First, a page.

- Dirk VanderHart
- The feared fire hazard
While rhetoric flies and the city's tenuous stance on the permit of a controversial southeast apartment project congeals into seeming permanence, one agency is quietly fretting on the sidelines: the Portland Fire and Rescue Bureau.
Fire officials worry the proposed 81-unit structure — incomplete and wreathed in garish yellow on the corner of SE Division and 37th Ave — could be prone to disaster.
"That's become one of our high-priority targets," Alan Ferschweiler, president of the Portland Firefighter's Association, tells the Mercury.
The project could attract squatters while it lies dormant, officials fear, or fall prey to vandalism. And the fact it's not complete means firefighters battling a blaze could be especially vulnerable.
"There's no sheet rock to protect the firewalls," Ferschweiler said. "We've had a couple instances where buildings have gone up in the middle of construction. It's a very dangerous situation."
So the bureau has taken a rare step, Ferschweiler said. It's developed a response plan for the site — something typically saved for complete buildings.
While construction on the project is stalled, minor activity has continued. Records show the site's fire sprinklers have been scrutinized by the city in recent weeks.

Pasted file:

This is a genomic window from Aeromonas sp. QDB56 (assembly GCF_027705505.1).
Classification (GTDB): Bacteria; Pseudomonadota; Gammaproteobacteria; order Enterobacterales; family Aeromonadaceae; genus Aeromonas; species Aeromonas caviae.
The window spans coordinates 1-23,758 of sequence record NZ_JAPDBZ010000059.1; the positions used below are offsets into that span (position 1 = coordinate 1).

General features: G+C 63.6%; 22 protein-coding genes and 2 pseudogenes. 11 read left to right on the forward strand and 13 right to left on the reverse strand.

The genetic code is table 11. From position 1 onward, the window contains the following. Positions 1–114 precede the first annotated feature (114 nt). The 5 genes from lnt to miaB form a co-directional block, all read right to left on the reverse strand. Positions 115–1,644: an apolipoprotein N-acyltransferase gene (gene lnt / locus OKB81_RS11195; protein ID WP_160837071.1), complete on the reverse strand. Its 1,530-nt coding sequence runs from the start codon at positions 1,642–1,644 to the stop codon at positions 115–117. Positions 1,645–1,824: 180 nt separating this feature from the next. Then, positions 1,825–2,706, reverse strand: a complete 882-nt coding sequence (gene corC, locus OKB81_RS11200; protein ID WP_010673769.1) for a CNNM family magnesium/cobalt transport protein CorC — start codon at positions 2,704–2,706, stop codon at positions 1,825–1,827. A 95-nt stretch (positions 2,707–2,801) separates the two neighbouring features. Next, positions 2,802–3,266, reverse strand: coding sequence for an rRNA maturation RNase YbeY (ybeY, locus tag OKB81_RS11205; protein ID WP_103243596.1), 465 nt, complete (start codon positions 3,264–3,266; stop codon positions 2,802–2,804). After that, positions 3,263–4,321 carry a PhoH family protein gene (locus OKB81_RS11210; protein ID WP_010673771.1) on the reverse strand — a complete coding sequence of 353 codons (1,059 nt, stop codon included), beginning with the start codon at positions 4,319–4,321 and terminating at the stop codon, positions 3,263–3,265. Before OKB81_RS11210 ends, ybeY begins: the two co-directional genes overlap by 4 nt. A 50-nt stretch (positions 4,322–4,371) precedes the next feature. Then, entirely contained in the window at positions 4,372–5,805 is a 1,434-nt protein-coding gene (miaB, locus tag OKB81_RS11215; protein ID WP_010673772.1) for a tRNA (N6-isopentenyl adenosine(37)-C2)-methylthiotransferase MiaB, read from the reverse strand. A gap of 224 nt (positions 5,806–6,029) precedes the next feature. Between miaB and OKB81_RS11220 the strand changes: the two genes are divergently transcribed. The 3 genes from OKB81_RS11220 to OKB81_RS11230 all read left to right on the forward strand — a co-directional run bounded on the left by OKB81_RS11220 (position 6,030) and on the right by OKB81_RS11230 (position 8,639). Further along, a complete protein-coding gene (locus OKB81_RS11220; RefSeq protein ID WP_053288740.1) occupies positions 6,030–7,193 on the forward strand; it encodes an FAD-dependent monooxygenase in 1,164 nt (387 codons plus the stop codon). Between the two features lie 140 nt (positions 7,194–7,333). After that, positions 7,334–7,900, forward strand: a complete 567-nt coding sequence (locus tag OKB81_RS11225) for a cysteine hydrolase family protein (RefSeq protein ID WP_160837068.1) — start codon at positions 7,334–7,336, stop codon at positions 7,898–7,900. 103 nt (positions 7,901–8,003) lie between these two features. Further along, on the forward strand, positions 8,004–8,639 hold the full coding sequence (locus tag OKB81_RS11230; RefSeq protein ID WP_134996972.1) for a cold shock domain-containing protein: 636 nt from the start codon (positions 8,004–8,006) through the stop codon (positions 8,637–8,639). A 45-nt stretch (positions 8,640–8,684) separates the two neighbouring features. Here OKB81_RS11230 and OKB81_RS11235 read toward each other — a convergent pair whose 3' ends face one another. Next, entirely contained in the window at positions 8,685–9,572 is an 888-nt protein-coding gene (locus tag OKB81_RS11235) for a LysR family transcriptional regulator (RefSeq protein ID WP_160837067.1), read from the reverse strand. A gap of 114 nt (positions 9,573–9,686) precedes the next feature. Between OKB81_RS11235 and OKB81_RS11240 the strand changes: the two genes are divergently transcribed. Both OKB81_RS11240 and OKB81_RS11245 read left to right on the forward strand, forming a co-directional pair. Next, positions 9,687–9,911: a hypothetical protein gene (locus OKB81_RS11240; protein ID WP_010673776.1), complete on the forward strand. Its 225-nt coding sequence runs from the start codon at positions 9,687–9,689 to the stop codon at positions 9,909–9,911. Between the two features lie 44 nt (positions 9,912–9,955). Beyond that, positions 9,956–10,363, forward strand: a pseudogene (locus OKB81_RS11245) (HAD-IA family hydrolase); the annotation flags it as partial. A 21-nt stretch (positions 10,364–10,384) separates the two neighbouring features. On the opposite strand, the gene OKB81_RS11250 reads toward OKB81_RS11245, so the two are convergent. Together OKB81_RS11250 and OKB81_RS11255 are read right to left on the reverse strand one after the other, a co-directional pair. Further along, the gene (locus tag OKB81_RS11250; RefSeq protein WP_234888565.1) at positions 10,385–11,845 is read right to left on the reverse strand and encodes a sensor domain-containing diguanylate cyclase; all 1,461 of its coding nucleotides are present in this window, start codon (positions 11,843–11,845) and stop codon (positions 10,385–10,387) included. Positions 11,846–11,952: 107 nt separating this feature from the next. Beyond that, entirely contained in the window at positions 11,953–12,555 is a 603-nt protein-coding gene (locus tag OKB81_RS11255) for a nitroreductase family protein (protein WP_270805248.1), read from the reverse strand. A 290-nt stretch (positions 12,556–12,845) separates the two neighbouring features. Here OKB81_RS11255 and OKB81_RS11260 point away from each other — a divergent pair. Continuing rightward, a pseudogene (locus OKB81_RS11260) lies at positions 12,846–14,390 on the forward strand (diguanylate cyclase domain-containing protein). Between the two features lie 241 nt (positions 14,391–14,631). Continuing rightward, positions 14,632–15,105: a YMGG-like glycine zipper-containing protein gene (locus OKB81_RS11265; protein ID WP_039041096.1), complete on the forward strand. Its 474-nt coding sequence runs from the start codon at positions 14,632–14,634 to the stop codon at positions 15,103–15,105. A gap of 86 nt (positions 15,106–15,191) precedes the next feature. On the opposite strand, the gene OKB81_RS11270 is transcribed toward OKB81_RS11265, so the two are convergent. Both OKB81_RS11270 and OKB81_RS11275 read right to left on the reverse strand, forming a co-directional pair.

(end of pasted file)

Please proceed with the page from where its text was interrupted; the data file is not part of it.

But no one knows when real progress might resume. After a dust up last week, Mayor Charlie Hales said the building's developer, Dennis Sackhoff, will have to wait until April 11 to file for a new permit.
I'm waiting on an official line from the Fire Bureau. Then I'm done writing about this for a while. (I think).
UPDATE, 3:37 pm: The stalled project is at its "most vulnerable state of construction" from a firefighting standpoint, according to the response plan [PDF] the fire department created.
"If this building experiences a fire, expect it to be a fast moving and dynamic incident," the document says.
Fire officials are particularly concerned that the structure abuts other buildings on Division, said bureau Spokesman Rich Chatman. The city has allowed developers to finish installing sprinklers at the site and asked that it be secured with fencing.
"Everyone was concerned about it enough that we said, 'Let's go ahead and map this out,'" Chatman said.